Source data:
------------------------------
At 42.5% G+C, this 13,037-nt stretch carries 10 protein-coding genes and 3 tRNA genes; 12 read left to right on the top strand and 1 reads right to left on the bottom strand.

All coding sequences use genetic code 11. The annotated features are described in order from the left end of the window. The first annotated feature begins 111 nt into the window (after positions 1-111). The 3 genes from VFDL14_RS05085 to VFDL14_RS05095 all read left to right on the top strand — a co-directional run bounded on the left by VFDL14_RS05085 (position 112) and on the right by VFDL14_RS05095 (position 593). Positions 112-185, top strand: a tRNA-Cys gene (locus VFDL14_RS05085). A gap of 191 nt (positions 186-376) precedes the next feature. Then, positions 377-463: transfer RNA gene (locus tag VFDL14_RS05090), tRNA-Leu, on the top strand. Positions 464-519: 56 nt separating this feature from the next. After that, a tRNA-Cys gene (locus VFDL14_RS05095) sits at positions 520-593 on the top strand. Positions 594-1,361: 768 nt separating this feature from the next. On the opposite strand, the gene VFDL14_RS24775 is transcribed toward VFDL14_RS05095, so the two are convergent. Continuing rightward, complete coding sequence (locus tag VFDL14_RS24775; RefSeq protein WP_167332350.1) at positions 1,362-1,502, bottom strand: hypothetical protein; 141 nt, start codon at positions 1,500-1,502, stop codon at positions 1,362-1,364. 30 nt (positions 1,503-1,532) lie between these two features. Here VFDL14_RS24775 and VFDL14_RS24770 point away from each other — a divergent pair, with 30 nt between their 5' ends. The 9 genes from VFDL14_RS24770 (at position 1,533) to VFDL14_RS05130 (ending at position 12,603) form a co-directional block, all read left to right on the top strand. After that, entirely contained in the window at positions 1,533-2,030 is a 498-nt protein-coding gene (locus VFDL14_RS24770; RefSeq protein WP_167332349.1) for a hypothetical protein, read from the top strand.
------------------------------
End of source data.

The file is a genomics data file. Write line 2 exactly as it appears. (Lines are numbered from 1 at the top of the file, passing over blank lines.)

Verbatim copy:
All coding sequences use genetic code 11. The annotated features are described in order from the left end of the window. The first annotated feature begins 111 nt into the window (after positions 1-111). The 3 genes from VFDL14_RS05085 to VFDL14_RS05095 all read left to right on the top strand — a co-directional run bounded on the left by VFDL14_RS05085 (position 112) and on the right by VFDL14_RS05095 (position 593). Positions 112-185, top strand: a tRNA-Cys gene (locus VFDL14_RS05085). A gap of 191 nt (positions 186-376) precedes the next feature. Then, positions 377-463: transfer RNA gene (locus tag VFDL14_RS05090), tRNA-Leu, on the top strand. Positions 464-519: 56 nt separating this feature from the next. After that, a tRNA-Cys gene (locus VFDL14_RS05095) sits at positions 520-593 on the top strand. Positions 594-1,361: 768 nt separating this feature from the next. On the opposite strand, the gene VFDL14_RS24775 is transcribed toward VFDL14_RS05095, so the two are convergent. Continuing rightward, complete coding sequence (locus tag VFDL14_RS24775; RefSeq protein WP_167332350.1) at positions 1,362-1,502, bottom strand: hypothetical protein; 141 nt, start codon at positions 1,500-1,502, stop codon at positions 1,362-1,364. 30 nt (positions 1,503-1,532) lie between these two features. Here VFDL14_RS24775 and VFDL14_RS24770 point away from each other — a divergent pair, with 30 nt between their 5' ends. The 9 genes from VFDL14_RS24770 (at position 1,533) to VFDL14_RS05130 (ending at position 12,603) form a co-directional block, all read left to right on the top strand. After that, entirely contained in the window at positions 1,533-2,030 is a 498-nt protein-coding gene (locus VFDL14_RS24770; RefSeq protein WP_167332349.1) for a hypothetical protein, read from the top strand.